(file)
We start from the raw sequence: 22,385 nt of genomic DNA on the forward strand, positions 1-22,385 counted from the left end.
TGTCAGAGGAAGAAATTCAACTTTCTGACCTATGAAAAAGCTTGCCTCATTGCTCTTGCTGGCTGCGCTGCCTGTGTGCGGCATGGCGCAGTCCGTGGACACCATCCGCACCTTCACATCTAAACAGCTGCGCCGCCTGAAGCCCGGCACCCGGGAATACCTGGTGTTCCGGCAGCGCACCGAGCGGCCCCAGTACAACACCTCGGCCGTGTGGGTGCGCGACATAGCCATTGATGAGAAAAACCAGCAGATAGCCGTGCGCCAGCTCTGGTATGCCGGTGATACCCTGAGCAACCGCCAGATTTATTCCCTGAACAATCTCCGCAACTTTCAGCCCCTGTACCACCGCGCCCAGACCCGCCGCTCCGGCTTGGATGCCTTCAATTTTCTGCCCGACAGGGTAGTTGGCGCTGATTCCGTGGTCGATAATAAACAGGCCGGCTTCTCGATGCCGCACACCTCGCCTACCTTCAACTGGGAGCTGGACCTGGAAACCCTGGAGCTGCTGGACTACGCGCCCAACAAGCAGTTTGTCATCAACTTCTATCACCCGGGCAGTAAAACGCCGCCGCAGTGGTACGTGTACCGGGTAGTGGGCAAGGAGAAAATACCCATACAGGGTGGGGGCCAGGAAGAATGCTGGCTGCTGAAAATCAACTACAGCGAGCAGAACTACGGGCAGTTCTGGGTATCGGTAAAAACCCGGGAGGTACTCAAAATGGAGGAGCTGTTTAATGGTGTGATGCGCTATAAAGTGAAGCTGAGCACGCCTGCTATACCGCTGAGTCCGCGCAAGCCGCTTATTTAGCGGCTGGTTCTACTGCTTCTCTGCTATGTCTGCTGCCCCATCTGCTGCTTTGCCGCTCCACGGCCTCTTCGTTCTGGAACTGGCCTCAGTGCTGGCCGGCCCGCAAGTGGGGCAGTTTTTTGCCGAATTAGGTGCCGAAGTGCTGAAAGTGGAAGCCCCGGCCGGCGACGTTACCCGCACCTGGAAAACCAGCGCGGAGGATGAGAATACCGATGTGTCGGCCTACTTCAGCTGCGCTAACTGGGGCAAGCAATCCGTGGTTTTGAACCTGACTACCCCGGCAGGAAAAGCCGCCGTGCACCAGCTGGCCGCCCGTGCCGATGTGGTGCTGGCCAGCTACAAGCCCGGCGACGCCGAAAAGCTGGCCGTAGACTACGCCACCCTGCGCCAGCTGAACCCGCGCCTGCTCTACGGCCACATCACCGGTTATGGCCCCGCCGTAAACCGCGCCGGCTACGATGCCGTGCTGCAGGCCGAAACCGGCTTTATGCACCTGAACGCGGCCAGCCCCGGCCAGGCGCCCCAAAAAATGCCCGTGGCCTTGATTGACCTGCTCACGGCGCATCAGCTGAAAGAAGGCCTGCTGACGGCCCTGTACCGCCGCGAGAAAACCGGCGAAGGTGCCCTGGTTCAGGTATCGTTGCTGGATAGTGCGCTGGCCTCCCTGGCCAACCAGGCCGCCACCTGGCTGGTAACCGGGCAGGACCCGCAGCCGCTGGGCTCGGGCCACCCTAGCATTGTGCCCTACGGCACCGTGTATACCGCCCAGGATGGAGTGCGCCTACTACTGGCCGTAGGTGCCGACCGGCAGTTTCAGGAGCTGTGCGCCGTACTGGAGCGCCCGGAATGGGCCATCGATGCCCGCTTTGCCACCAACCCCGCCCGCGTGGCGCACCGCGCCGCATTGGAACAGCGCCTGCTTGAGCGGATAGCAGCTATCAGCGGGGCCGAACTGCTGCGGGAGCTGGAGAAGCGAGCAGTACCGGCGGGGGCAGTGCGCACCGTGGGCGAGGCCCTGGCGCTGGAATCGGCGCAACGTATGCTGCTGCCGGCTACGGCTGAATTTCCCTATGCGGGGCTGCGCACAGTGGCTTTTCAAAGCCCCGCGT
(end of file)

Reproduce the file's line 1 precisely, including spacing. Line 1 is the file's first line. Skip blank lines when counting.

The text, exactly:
We start from the raw sequence: 22,385 nt of genomic DNA on the forward strand, positions 1-22,385 counted from the left end.